Are Your Period Blood Clots Normal?
Clots are normal but if they are really big in size, consult a gynecologist.
People may worry if they notice clots in their menstrual blood, but this is perfectly normal and rarely cause for concern.
Menstrual clots are a mixture of blood cells, tissue from the lining of the uterus, and proteins in the blood that help regulate its flow.
Period blood consists of endometrial tissue, blood from small blood vessels that are damaged when the uterus sheds its lining, and mucus from the cervical glands.
What is normal?
Normal menstrual blood clots are 1 inch (2.5 centimeters) or smaller. If the blood clots during your period aren’t larger than a quarter and happen occasionally, that’s normal. Also, keep in mind that period clots are not life-threatening.
If your blood clots change in color from red to almost black. This change is also absolutely normal.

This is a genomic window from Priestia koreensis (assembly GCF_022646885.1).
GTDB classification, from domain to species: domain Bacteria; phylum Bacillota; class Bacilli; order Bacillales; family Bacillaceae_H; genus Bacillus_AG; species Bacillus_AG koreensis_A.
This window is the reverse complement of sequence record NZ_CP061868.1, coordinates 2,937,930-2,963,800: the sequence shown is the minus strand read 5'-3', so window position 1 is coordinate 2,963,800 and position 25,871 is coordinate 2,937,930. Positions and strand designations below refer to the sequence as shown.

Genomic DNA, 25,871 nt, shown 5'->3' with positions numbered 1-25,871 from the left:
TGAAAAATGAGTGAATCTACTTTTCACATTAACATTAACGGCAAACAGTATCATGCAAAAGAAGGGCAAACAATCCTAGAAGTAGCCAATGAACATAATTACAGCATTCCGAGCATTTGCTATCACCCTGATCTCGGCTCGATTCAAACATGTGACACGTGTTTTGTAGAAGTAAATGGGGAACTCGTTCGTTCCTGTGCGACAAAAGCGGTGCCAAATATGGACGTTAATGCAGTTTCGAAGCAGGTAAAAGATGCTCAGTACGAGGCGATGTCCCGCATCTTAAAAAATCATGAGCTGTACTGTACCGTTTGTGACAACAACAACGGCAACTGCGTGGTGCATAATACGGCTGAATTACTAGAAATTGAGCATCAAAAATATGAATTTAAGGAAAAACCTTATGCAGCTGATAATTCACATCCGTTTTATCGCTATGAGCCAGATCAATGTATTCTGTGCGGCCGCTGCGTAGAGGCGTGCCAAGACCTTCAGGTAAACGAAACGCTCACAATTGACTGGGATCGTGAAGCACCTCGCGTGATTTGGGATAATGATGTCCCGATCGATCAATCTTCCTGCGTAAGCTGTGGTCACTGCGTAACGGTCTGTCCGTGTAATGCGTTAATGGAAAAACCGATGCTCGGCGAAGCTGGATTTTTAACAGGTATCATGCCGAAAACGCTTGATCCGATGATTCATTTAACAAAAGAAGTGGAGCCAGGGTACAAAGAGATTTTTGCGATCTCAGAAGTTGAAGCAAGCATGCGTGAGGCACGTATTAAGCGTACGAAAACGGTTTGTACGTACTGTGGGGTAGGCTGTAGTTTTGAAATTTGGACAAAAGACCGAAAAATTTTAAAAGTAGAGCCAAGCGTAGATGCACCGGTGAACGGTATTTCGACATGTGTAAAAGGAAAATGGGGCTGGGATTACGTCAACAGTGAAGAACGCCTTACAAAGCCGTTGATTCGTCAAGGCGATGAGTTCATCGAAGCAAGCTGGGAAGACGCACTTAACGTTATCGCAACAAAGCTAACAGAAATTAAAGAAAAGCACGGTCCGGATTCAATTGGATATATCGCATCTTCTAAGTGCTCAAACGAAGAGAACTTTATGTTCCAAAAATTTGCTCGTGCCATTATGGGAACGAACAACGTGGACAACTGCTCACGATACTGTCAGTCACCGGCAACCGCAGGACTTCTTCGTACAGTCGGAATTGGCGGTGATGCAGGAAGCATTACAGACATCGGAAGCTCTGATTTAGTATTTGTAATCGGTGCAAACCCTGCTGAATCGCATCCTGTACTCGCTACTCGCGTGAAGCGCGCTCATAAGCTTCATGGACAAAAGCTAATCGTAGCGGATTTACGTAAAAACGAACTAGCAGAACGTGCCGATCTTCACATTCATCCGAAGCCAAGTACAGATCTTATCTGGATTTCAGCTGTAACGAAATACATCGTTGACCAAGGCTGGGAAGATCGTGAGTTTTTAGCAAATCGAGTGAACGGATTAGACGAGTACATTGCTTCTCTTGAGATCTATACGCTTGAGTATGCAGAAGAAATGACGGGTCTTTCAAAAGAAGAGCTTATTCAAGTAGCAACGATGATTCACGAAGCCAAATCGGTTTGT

What is Abnormal?
But if clots appear every month and are bigger than 1 inch, it may indicate a gynecological or bleeding disorder.
If you experience this, Then you should visit your doctor.
The balance of hormones in the body is essential for maintaining a healthy uterus.
If the levels of specific hormones become unbalanced, many issues can occur, including heavy menstruation or clotting.
Blood clots are a normal part of our reproductive system. While they might seem alarming, even larger clots aren’t caused for concern unless they happen on a regular basis.
If you regularly notice large blood clots, periods with excessive blood loss, or any other worrying symptoms, then it’s time to visit your doctor.
Some actions that people can take at home, such as
- Staying hydrated with water.
- Avoid aspirin, which may make bleeding worse.
- Eating a healthful diet that includes iron-rich foods.
- Doing regular physical activity.